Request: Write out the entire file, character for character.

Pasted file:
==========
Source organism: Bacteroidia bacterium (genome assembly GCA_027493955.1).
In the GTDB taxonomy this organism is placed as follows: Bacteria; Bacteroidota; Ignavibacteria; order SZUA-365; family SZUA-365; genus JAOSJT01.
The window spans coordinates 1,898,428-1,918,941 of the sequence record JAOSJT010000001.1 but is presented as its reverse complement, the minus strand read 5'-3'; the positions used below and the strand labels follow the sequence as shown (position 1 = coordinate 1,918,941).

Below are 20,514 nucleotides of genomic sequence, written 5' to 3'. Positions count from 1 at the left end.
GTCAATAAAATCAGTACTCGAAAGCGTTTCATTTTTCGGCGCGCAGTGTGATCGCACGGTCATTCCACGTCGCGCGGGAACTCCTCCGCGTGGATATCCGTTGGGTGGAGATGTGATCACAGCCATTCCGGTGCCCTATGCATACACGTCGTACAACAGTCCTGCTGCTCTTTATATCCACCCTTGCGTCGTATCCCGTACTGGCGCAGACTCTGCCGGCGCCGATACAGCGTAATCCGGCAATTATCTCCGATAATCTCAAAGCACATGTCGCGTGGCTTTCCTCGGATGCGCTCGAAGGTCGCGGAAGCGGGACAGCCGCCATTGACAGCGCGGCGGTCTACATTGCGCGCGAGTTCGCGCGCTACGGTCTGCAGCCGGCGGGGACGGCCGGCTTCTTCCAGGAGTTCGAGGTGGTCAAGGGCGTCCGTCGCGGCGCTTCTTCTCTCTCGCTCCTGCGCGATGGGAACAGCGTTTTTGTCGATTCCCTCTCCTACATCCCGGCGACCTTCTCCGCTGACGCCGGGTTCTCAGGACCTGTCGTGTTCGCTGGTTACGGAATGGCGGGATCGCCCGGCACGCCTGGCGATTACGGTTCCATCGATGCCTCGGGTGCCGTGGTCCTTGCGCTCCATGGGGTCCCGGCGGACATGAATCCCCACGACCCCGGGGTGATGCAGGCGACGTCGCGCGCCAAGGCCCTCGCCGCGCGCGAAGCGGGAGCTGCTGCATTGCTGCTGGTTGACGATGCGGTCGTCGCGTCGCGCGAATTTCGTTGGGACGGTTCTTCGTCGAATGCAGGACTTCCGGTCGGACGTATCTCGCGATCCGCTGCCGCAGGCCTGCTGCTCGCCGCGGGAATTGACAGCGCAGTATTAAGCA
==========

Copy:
Source organism: Bacteroidia bacterium (genome assembly GCA_027493955.1).
In the GTDB taxonomy this organism is placed as follows: Bacteria; Bacteroidota; Ignavibacteria; order SZUA-365; family SZUA-365; genus JAOSJT01.
The window spans coordinates 1,898,428-1,918,941 of the sequence record JAOSJT010000001.1 but is presented as its reverse complement, the minus strand read 5'-3'; the positions used below and the strand labels follow the sequence as shown (position 1 = coordinate 1,918,941).

Below are 20,514 nucleotides of genomic sequence, written 5' to 3'. Positions count from 1 at the left end.
GTCAATAAAATCAGTACTCGAAAGCGTTTCATTTTTCGGCGCGCAGTGTGATCGCACGGTCATTCCACGTCGCGCGGGAACTCCTCCGCGTGGATATCCGTTGGGTGGAGATGTGATCACAGCCATTCCGGTGCCCTATGCATACACGTCGTACAACAGTCCTGCTGCTCTTTATATCCACCCTTGCGTCGTATCCCGTACTGGCGCAGACTCTGCCGGCGCCGATACAGCGTAATCCGGCAATTATCTCCGATAATCTCAAAGCACATGTCGCGTGGCTTTCCTCGGATGCGCTCGAAGGTCGCGGAAGCGGGACAGCCGCCATTGACAGCGCGGCGGTCTACATTGCGCGCGAGTTCGCGCGCTACGGTCTGCAGCCGGCGGGGACGGCCGGCTTCTTCCAGGAGTTCGAGGTGGTCAAGGGCGTCCGTCGCGGCGCTTCTTCTCTCTCGCTCCTGCGCGATGGGAACAGCGTTTTTGTCGATTCCCTCTCCTACATCCCGGCGACCTTCTCCGCTGACGCCGGGTTCTCAGGACCTGTCGTGTTCGCTGGTTACGGAATGGCGGGATCGCCCGGCACGCCTGGCGATTACGGTTCCATCGATGCCTCGGGTGCCGTGGTCCTTGCGCTCCATGGGGTCCCGGCGGACATGAATCCCCACGACCCCGGGGTGATGCAGGCGACGTCGCGCGCCAAGGCCCTCGCCGCGCGCGAAGCGGGAGCTGCTGCATTGCTGCTGGTTGACGATGCGGTCGTCGCGTCGCGCGAATTTCGTTGGGACGGTTCTTCGTCGAATGCAGGACTTCCGGTCGGACGTATCTCGCGATCCGCTGCCGCAGGCCTGCTGCTCGCCGCGGGAATTGACAGCGCAGTATTAAGCA